Published online at Plos one yesterday a study done at the Yerkes National Primate Research Center by Campbell and de Waal (2011) has found a link between social groups and empathy in chimpanzees as demonstrated by involuntary yawning responses.
The study is based on the psychological concept of ingroups and outgroups. In humans ingroups are those we see as similar to ourselves and outgroups are those we perceive as different.
Biases involved in ingroup-outgroup discrimination in know to even extend to involuntary responses which includes empathy for pain. This has never been tested in other animals though.
Contagious yawning is thought to be linked with empathy. The study used this assumption to test if chimpanzees’ ingroup-outgroup biases would effect how contagious a yawn can be. In other words if contagious yawning is linking to empathy and empathy is linked to ingroup-outgroup biases within chimpanzees then the chimpanzees should yawn more in response to watching ingroup members yawn than outgroup.
The study used 23 chimpanzees from two separate groups and they were made to watch videos of familiar and unfamiliar individuals yawning. Videos of the same chimps not yawning were also used for control. The chimpanzees yawned more when watching the familiar yawns than the familiar control or the unfamiliar yawns, demonstrating an ingroup-outgroup bias in contagious yawning.
The authors have suggested that these result may be more magnified in chimpanzees than it is in humans as chimpanzees live in much smaller communities than humans and are generally very hostile to those outside of their small social group. Ingroup-outgroup biases are therefore probably much more absolute in chimpanzees.
This study adds empirical evidence to suggest that contagious yawning is subject to empathy. This may have further implications for studying the evolutionary foundations of empathy which obviously has implications for things like theory of mind which is pretty high up on the list for preadaptations for language.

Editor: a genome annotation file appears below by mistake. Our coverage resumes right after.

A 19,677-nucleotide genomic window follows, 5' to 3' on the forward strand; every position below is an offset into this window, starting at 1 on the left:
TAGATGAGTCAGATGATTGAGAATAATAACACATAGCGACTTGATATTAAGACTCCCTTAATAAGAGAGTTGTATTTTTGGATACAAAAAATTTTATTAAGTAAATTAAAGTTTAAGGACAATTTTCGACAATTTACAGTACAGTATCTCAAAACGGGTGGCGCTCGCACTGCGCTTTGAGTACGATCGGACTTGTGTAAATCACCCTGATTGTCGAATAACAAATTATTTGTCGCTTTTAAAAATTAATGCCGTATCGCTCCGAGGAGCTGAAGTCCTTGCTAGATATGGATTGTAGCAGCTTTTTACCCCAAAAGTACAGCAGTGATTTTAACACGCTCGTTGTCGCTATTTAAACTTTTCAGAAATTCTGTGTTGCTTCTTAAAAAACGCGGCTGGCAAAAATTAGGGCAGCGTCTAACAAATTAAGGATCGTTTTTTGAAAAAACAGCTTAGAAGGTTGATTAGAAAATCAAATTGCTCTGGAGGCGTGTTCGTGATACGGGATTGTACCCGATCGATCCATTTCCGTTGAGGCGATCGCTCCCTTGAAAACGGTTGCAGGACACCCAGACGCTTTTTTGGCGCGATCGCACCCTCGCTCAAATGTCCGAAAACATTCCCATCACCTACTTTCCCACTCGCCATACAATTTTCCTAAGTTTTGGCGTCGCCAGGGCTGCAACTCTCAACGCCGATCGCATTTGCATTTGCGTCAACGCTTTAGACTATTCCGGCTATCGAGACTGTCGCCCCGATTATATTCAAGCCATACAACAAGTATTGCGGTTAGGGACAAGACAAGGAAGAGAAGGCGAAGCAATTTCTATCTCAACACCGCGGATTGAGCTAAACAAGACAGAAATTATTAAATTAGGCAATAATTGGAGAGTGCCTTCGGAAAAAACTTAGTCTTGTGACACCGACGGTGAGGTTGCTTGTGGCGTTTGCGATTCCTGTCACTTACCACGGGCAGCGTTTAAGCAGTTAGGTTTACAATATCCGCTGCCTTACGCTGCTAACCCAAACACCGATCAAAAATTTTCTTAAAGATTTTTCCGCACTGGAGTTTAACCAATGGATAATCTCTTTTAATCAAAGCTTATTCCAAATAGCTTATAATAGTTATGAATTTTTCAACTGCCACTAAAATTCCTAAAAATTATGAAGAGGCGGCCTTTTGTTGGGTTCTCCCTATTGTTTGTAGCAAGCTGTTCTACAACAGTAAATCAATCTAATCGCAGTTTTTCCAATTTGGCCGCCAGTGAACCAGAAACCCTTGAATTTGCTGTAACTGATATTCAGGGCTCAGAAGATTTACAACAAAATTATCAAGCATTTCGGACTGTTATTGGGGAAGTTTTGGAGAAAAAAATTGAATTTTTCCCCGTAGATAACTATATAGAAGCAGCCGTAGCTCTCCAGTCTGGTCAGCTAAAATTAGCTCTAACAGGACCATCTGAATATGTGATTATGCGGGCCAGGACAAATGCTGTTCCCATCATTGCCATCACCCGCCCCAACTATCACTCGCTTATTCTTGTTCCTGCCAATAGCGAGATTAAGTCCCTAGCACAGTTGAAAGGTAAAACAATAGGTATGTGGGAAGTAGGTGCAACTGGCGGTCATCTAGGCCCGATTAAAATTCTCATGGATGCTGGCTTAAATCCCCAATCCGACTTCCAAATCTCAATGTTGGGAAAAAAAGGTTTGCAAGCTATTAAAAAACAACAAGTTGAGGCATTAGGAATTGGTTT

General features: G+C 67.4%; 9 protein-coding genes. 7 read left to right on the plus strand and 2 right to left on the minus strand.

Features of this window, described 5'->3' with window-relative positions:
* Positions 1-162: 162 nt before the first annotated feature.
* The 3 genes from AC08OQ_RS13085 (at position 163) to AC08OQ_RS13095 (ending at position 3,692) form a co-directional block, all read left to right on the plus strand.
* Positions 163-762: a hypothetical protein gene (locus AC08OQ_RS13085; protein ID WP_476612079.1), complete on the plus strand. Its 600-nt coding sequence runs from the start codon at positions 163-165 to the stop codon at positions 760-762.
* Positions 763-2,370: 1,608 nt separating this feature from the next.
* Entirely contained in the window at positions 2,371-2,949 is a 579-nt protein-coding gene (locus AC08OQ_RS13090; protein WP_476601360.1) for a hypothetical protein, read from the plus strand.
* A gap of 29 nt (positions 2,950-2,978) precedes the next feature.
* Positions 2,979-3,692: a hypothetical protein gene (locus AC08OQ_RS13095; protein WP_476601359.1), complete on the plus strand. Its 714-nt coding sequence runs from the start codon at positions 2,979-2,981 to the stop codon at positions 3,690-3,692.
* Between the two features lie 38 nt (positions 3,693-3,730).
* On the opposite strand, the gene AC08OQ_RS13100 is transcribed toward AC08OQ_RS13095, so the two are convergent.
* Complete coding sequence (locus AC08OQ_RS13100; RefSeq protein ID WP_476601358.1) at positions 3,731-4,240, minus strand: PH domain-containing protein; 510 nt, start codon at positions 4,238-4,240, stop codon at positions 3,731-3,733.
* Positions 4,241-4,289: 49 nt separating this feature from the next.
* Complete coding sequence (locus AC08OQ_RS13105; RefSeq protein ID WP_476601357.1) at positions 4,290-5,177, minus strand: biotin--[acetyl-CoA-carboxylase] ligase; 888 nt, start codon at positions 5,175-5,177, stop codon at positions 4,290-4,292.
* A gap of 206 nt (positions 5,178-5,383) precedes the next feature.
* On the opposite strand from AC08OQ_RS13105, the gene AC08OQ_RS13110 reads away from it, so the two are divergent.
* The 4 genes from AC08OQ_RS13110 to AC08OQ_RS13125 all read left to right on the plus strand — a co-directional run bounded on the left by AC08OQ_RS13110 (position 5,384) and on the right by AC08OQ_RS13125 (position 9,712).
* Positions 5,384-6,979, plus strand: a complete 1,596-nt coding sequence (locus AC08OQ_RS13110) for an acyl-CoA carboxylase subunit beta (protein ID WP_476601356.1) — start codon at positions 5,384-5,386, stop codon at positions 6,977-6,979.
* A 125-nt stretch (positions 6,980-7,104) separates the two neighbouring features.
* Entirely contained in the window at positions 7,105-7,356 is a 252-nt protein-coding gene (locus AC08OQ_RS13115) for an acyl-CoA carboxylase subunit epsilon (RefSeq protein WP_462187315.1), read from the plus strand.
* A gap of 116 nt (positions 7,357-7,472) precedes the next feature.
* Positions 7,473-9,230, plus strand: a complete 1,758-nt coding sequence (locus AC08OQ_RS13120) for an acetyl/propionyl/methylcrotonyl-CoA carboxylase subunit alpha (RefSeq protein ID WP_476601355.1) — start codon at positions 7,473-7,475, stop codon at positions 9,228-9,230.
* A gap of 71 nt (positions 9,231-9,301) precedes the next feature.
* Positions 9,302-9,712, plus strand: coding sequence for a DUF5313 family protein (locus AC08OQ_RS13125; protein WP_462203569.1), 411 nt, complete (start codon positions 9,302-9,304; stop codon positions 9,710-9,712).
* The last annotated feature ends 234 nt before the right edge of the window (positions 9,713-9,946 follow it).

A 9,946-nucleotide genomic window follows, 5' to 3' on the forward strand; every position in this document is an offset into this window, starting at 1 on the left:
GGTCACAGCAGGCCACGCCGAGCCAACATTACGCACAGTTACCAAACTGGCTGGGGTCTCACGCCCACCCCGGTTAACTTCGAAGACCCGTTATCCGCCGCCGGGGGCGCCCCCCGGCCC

Campbell MW, de Waal FBM (2011) Ingroup-Outgroup Bias in Contagious Yawning by Chimpanzees Supports Link to Empathy. PLoS ONE 6(4): e18283. doi:10.1371/journal.pone.0018283
Imitation is often seen as one of the crucial foundations of culture because it is the basis of social learning and social transmission. Only by imitating others and learning from them did human culture become cumulative, allowing humans to build and improve on the knowledge of previous generations. Thus, it may be one of the key cognitive specializations that sparked the success of the human evolutionary story:
Much of the success of our species rests on our ability to learn from others’ actions. From the simplest preverbal communication to the most complex adult expertise, a remarkable proportion of our abilities are learned by imitating those around us. Imitation is a critical part of what makes us cognitively human and generally constitutes a significant advantage over our primate relatives (Lyons et al. 2007: 19751).
Indeed, there have been some interesting experiments suggesting that the human capacity -and, above all, motivation – for imitation is an important characteristic that separates us from the other great apes.
In a series of intriguing experiments by Victoria Horner and Andrew Whiten from the University of St. Andrews in Scotland, and Derek Lyons and his colleagues from Yale University, young wild-born chimpanzees and Children aged 3 to 4 were shown how to get a little toy turtle/ a reward out of a puzzle box. In the first condition of the experiment the puzzle box was transparent, whereas in the second condition the puzzle box was opaque.
And here’s the catch: both chimpanzees and children were not shown the ‘right’ or ‘simple’ solution to how to get the reward but one that was actually more complicated and involved unnecessary steps.
Continue reading “Imitation and Social Cognition in Humans and Chimpanzees (I): Imitation, Overimitation, and Conformity”
Having already written an article about the wonders of Orangutans, I felt that Chimps needed to reclaim their rightful place as the second-best primate. What better way to demonstrate their rightful genius than to beat the presumed kings of short term memory, us mere (and slightly less impressive) humans. Don’t believe me, well watch this great National Geographic clip:
N.B. I know this is hardly cutting edge news, but I was writing a best of 2008 post earlier this year, and forgot to finish writing the post. So, expect a whole slew of articles over the next 24 hours.